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Helping with feeds

Having a new baby can definitely be a frustrating time – for you, because you've got such a big job to do, and for dads, because they feel a bit like a spare part. But there's actually quite a lot dads can do to help, even though they’re not the one with the on-tap milk supply!

  • Some mums find expressing milk difficult or painful so this isn't always an option, but if you are able to express milk it will allow your partner to take over some of the feeds. You should wait until your baby is 6 to 8 weeks old and used to breastfeeding before you start letting your partner take over some feeds.
  • By then your milk supply will be well established, and it will also ensure that your baby doesn’t start to prefer a bottle to your breast.
  • Getting dad involved with some feeds can help them to bond with the baby but give it some time – your baby may take time to adjust to this new feeding method, so make sure your partner keeps on trying.
  • Taking over one of the night-time feeds if he can will be the greatest help, as it allows you to have a much longer sleep.
how can dads help with breast feeding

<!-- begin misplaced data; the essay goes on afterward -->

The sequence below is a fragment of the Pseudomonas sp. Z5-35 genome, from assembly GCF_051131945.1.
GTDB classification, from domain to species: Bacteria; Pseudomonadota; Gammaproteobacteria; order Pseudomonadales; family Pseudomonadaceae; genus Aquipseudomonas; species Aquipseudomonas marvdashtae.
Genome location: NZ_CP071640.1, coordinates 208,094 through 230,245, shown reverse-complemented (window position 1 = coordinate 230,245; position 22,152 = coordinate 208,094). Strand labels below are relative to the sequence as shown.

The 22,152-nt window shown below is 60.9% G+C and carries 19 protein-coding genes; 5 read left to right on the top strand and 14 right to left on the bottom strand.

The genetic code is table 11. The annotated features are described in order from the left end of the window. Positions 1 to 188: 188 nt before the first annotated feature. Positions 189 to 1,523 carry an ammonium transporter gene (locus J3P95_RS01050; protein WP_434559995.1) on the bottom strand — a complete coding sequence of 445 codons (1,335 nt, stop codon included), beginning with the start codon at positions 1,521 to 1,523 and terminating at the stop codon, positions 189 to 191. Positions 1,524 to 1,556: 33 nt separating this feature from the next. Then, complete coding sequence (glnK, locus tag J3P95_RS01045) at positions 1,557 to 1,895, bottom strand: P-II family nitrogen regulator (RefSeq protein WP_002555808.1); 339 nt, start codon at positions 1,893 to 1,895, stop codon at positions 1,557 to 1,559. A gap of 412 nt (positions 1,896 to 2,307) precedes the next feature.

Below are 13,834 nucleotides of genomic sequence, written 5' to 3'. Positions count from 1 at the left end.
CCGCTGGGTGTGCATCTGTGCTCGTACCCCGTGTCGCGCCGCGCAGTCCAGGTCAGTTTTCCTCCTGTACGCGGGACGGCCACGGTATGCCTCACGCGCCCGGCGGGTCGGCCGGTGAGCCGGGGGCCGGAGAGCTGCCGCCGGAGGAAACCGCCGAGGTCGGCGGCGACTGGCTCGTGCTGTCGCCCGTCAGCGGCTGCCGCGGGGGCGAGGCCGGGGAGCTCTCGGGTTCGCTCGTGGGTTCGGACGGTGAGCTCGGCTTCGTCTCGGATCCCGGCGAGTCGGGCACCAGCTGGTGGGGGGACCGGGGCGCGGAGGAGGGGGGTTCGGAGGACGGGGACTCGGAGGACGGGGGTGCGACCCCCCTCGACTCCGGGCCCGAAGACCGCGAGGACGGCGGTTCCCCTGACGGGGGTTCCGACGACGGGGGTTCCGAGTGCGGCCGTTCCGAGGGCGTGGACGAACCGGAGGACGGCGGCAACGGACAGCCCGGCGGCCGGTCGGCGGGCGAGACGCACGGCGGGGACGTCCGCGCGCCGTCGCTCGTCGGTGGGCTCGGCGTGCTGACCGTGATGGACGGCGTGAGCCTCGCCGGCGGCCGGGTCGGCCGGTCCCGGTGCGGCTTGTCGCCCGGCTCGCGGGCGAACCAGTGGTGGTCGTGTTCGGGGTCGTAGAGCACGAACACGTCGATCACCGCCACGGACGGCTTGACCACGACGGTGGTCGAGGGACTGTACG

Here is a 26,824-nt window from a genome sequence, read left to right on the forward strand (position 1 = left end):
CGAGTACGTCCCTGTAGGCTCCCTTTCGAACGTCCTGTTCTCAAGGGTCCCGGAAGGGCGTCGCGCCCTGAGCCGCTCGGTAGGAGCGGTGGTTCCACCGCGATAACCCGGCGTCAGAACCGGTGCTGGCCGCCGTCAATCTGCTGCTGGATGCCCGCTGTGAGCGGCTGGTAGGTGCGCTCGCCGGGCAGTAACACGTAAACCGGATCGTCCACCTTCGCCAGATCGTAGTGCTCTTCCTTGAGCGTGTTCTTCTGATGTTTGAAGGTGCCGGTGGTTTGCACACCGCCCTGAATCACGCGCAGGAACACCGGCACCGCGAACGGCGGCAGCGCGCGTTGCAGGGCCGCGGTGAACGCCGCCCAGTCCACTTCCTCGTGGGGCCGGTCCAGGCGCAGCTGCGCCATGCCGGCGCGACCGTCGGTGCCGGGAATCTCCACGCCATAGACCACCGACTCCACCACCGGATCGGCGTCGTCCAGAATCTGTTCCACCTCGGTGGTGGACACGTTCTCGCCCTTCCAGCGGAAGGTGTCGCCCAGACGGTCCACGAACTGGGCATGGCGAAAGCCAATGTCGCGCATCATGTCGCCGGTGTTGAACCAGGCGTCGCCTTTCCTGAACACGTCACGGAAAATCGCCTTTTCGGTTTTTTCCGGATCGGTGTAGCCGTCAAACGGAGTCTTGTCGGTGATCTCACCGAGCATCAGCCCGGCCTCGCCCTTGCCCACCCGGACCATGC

Skin-to-skin contact with dad

A good way for dad to build the bond with your baby is to have skin-to-skin contact with them, just as your baby has with you during breastfeeds. So try getting dad to put your baby on his bare chest for a cuddle, or even a quick nap!

Once the bond is built with dad, your baby may feel more comfortable about taking feeds of expressed milk from him. But don’t let dad take it personally if your baby is reluctant to feed from a bottle; some babies simply prefer the breast.

Getting support from your partner

Breastfeeding can be hard work. You’re quite likely to be emotional in the first few weeks after giving birth with little energy for anything more than looking after your baby.

It’s important for dads to be supportive and understanding and to deal with the majority of the tasks that need doing around the home, including cleaning, shopping and cooking.

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